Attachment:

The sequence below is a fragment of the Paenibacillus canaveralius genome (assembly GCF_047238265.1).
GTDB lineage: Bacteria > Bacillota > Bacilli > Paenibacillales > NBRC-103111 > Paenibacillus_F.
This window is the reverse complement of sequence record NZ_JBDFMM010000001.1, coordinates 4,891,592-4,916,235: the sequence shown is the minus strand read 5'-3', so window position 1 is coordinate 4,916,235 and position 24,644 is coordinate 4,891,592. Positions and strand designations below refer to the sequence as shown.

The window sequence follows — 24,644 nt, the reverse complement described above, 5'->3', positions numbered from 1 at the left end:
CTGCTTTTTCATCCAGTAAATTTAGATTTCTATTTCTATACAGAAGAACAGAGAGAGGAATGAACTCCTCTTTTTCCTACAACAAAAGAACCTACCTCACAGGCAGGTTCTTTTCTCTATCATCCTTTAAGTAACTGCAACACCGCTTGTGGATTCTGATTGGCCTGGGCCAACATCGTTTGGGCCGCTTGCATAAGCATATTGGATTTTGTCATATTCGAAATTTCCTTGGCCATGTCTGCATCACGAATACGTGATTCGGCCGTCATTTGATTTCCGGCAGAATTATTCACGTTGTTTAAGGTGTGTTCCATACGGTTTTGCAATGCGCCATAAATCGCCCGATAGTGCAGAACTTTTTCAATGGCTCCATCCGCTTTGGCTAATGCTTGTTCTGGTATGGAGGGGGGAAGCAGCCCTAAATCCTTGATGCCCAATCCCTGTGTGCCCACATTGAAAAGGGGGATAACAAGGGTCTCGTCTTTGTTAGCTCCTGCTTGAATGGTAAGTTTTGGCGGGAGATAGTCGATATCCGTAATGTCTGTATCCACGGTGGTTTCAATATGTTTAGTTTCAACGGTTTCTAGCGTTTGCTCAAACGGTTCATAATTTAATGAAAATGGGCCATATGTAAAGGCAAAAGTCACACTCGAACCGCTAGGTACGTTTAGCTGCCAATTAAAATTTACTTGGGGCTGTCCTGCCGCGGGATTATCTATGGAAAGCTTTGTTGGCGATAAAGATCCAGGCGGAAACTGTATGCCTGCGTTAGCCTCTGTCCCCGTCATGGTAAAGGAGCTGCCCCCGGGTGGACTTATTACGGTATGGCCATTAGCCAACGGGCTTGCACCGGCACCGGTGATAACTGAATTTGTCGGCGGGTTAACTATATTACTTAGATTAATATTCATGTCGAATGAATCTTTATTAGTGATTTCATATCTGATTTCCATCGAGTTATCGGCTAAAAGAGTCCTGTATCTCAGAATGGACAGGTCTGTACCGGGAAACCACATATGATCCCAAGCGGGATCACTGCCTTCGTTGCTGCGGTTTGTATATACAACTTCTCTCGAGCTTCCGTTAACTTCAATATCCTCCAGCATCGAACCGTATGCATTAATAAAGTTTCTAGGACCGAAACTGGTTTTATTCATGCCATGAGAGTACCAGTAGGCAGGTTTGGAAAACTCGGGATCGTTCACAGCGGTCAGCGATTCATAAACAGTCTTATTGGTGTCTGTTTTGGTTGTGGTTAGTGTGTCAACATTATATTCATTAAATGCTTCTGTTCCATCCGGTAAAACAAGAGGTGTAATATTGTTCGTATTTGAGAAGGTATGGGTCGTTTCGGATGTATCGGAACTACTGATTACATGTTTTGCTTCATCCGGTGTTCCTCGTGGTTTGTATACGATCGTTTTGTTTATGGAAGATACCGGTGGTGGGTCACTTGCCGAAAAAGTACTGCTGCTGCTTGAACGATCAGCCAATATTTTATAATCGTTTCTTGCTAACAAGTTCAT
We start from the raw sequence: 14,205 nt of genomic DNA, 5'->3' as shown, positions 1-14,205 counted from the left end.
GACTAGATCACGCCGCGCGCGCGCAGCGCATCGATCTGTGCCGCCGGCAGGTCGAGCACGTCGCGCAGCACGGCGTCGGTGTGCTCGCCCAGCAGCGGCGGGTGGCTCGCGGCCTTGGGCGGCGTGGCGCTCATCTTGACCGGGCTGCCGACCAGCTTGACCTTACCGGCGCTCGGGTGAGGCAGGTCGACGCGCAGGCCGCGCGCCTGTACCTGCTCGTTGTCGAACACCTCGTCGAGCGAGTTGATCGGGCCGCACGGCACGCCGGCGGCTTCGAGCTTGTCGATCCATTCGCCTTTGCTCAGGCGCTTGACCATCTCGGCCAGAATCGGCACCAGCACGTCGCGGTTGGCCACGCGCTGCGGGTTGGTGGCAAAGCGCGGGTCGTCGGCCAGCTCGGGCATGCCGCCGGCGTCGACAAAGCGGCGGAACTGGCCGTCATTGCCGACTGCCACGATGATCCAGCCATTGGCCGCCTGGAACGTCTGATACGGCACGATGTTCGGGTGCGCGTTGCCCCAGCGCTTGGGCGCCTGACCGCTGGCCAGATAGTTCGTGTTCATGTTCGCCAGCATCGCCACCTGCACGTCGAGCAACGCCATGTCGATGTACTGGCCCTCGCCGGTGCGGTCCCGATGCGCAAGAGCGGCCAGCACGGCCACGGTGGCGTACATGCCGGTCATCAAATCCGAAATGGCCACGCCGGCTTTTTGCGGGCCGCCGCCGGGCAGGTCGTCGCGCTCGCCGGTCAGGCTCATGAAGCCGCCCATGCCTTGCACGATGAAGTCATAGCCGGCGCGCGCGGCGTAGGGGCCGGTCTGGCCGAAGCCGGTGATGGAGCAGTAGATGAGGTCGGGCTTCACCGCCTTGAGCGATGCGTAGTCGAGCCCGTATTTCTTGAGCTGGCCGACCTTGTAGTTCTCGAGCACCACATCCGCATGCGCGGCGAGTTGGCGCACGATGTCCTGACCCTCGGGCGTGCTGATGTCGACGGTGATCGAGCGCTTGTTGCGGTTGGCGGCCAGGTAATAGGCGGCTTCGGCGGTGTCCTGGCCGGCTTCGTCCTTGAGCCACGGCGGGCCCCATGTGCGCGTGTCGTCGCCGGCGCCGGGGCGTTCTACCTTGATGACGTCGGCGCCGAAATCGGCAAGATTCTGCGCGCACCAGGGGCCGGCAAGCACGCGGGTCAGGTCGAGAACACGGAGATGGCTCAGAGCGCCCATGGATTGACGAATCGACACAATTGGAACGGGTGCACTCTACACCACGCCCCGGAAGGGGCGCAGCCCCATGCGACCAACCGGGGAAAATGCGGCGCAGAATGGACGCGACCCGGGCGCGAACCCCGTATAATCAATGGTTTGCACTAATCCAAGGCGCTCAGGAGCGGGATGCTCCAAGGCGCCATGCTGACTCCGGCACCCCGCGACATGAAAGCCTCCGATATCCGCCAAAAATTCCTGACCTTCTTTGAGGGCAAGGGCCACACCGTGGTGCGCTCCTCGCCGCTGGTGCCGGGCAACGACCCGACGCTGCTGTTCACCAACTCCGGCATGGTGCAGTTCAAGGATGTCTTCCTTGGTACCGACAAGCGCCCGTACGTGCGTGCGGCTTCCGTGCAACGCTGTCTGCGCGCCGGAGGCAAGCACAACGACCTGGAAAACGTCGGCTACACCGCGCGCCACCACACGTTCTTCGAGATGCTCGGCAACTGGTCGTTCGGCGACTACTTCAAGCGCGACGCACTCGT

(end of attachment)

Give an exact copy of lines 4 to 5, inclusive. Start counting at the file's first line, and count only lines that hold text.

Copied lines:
The window sequence follows — 24,644 nt, the reverse complement described above, 5'->3', positions numbered from 1 at the left end:
CTGCTTTTTCATCCAGTAAATTTAGATTTCTATTTCTATACAGAAGAACAGAGAGAGGAATGAACTCCTCTTTTTCCTACAACAAAAGAACCTACCTCACAGGCAGGTTCTTTTCTCTATCATCCTTTAAGTAACTGCAACACCGCTTGTGGATTCTGATTGGCCTGGGCCAACATCGTTTGGGCCGCTTGCATAAGCATATTGGATTTTGTCATATTCGAAATTTCCTTGGCCATGTCTGCATCACGAATACGTGATTCGGCCGTCATTTGATTTCCGGCAGAATTATTCACGTTGTTTAAGGTGTGTTCCATACGGTTTTGCAATGCGCCATAAATCGCCCGATAGTGCAGAACTTTTTCAATGGCTCCATCCGCTTTGGCTAATGCTTGTTCTGGTATGGAGGGGGGAAGCAGCCCTAAATCCTTGATGCCCAATCCCTGTGTGCCCACATTGAAAAGGGGGATAACAAGGGTCTCGTCTTTGTTAGCTCCTGCTTGAATGGTAAGTTTTGGCGGGAGATAGTCGATATCCGTAATGTCTGTATCCACGGTGGTTTCAATATGTTTAGTTTCAACGGTTTCTAGCGTTTGCTCAAACGGTTCATAATTTAATGAAAATGGGCCATATGTAAAGGCAAAAGTCACACTCGAACCGCTAGGTACGTTTAGCTGCCAATTAAAATTTACTTGGGGCTGTCCTGCCGCGGGATTATCTATGGAAAGCTTTGTTGGCGATAAAGATCCAGGCGGAAACTGTATGCCTGCGTTAGCCTCTGTCCCCGTCATGGTAAAGGAGCTGCCCCCGGGTGGACTTATTACGGTATGGCCATTAGCCAACGGGCTTGCACCGGCACCGGTGATAACTGAATTTGTCGGCGGGTTAACTATATTACTTAGATTAATATTCATGTCGAATGAATCTTTATTAGTGATTTCATATCTGATTTCCATCGAGTTATCGGCTAAAAGAGTCCTGTATCTCAGAATGGACAGGTCTGTACCGGGAAACCACATATGATCCCAAGCGGGATCACTGCCTTCGTTGCTGCGGTTTGTATATACAACTTCTCTCGAGCTTCCGTTAACTTCAATATCCTCCAGCATCGAACCGTATGCATTAATAAAGTTTCTAGGACCGAAACTGGTTTTATTCATGCCATGAGAGTACCAGTAGGCAGGTTTGGAAAACTCGGGATCGTTCACAGCGGTCAGCGATTCATAAACAGTCTTATTGGTGTCTGTTTTGGTTGTGGTTAGTGTGTCAACATTATATTCATTAAATGCTTCTGTTCCATCCGGTAAAACAAGAGGTGTAATATTGTTCGTATTTGAGAAGGTATGGGTCGTTTCGGATGTATCGGAACTACTGATTACATGTTTTGCTTCATCCGGTGTTCCTCGTGGTTTGTATACGATCGTTTTGTTTATGGAAGATACCGGTGGTGGGTCACTTGCCGAAAAAGTACTGCTGCTGCTTGAACGATCAGCCAATATTTTATAATCGTTTCTTGCTAACAAGTTCAT